From the research that has been done, it appears they bought a farm in Illinois and planned to live out there. Sadly this dream would not come to pass. The injuries and the pain Joseph had since the Civil War would finally take their toll on him. On May 12, 1875, Joseph passed away in Anna, Illinois in an insane asylum. The pain he was in drove him mad. It must have taken him down fast, as he passed away without having a will. Everything had to go to the Probate Court. It would take years before things would finally be settled. During that time, Sarah applied for a Pension from the government since Joseph died from wounds he acquired from the Civil War. She had to submit tons of paperwork and proof to show this death was caused by the war. It took an act of congress, but she was finally awarded the pension. I have copies of his full probate file. It is a couple hundred pages long. It includes all his inventory, land, debts, credits, etc.
The Liberty Tribune also posted a Tribute of Respect from the Masonic lodge he was a member of:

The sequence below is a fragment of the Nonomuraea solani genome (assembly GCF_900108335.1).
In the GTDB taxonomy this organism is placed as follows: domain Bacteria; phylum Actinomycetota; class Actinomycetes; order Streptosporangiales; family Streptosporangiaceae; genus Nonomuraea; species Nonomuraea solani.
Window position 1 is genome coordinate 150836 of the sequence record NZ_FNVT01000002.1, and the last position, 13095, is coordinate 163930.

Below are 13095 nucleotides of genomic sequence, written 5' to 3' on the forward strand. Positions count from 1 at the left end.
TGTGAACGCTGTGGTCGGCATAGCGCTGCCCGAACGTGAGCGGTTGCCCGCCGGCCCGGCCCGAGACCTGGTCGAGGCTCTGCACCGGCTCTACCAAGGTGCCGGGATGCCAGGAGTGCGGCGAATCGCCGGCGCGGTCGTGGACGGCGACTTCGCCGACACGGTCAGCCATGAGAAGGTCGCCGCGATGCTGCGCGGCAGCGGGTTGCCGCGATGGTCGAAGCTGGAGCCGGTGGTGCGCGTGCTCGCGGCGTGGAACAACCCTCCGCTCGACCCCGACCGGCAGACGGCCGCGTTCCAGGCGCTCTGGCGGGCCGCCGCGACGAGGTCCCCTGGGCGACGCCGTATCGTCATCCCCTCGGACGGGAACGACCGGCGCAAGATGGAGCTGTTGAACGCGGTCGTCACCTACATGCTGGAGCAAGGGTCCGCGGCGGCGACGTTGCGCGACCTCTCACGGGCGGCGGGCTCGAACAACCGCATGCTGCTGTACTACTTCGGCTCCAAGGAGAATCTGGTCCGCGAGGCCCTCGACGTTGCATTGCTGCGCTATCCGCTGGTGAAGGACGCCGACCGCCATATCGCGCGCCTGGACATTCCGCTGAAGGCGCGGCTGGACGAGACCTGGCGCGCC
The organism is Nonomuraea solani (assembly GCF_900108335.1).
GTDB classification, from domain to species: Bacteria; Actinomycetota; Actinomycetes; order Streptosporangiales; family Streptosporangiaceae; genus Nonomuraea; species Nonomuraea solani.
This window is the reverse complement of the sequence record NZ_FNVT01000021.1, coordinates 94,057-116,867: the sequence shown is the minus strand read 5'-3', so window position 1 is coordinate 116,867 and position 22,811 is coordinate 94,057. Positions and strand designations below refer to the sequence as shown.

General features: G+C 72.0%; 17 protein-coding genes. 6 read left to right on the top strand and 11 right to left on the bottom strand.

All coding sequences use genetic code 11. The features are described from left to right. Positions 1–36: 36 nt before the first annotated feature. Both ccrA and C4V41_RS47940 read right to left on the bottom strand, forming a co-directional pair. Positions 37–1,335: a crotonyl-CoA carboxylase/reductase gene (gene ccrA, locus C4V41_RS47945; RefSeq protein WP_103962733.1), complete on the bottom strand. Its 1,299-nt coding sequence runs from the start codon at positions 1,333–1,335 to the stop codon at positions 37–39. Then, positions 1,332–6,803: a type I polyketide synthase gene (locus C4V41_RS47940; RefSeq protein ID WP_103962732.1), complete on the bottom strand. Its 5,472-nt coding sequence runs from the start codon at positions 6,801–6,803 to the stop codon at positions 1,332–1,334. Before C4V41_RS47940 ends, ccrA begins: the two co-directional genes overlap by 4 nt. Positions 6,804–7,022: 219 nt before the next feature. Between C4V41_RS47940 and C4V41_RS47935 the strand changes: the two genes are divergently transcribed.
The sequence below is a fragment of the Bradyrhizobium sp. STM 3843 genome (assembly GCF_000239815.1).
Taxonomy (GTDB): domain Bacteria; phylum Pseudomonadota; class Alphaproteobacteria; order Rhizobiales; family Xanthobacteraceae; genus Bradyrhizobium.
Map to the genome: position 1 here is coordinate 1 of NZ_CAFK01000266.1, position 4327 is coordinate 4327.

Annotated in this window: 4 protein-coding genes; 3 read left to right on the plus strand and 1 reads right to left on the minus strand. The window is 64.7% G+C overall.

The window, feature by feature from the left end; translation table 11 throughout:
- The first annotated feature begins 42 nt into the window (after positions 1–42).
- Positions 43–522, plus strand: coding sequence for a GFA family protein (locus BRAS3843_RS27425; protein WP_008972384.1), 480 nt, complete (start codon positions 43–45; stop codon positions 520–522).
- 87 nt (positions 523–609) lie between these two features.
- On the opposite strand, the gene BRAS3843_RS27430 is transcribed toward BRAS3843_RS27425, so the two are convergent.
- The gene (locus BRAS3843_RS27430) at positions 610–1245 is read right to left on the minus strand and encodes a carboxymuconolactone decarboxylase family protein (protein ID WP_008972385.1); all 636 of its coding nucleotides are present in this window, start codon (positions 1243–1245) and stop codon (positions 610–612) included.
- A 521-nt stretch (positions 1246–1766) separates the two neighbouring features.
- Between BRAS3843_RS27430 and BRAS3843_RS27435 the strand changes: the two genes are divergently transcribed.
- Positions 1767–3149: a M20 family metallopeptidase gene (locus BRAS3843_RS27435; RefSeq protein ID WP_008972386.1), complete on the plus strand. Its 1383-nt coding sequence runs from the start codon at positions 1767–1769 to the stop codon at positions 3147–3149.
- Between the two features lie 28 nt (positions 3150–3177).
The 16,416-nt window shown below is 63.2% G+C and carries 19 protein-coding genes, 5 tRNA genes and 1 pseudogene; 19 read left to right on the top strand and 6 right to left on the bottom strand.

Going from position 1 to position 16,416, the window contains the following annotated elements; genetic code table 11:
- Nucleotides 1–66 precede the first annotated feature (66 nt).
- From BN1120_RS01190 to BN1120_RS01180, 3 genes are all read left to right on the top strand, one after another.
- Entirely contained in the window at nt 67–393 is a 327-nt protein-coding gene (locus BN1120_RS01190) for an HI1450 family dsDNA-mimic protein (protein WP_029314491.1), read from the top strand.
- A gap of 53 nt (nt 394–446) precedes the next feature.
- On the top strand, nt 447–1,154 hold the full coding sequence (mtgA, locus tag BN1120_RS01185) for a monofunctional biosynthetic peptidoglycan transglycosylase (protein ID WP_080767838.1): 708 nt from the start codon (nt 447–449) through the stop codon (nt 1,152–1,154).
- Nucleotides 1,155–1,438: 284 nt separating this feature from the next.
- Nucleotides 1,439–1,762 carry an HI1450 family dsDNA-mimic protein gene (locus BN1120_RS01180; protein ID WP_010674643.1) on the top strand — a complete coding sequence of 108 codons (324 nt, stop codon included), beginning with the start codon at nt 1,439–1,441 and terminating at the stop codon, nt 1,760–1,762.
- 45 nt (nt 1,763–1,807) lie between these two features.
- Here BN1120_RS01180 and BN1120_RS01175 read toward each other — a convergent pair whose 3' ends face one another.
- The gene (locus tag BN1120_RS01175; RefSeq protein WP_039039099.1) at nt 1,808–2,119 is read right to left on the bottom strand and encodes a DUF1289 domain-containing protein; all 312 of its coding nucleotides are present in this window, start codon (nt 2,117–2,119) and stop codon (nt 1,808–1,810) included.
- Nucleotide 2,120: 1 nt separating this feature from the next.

Tribute of Respect. At a called meeting of Liberty Lodge No. 31 A.F. and A.M., held at Masonic Hall May 16th, 1875, the following resolutions were unanimously adopted: Whereas, It has pleased Almghty God to remove from our midst our worthy Brother Joseph H. Rickards, late a member of Liberty Lodge No. 31 A.F. and A.M., Liberty Chapter No. 3, and Liberty Commandery No. 6. Whereas, we are reminded by this affliction that life is short and that at some time we shall all rest from our labors here and pass to that undiscovered country from whose bourne no traveler returneth. Resolved, That while we deplore the Loss of our departed brother we tender our heartfelt sympathies and condolence to his bereaved wife and children, recommending them to the care and protection to “Him who doeth all things well.” Resolved, That the members of this Lodge wear the usual badge of mourning for thirty days as a token of our respect for our deceased Brother, and that the papers of this city be requested to publish the above resolutions and that a copy of the above be furnished to the family. J.H. Lloyd, J.J. Armstrong, Peter B. Grant, Committee.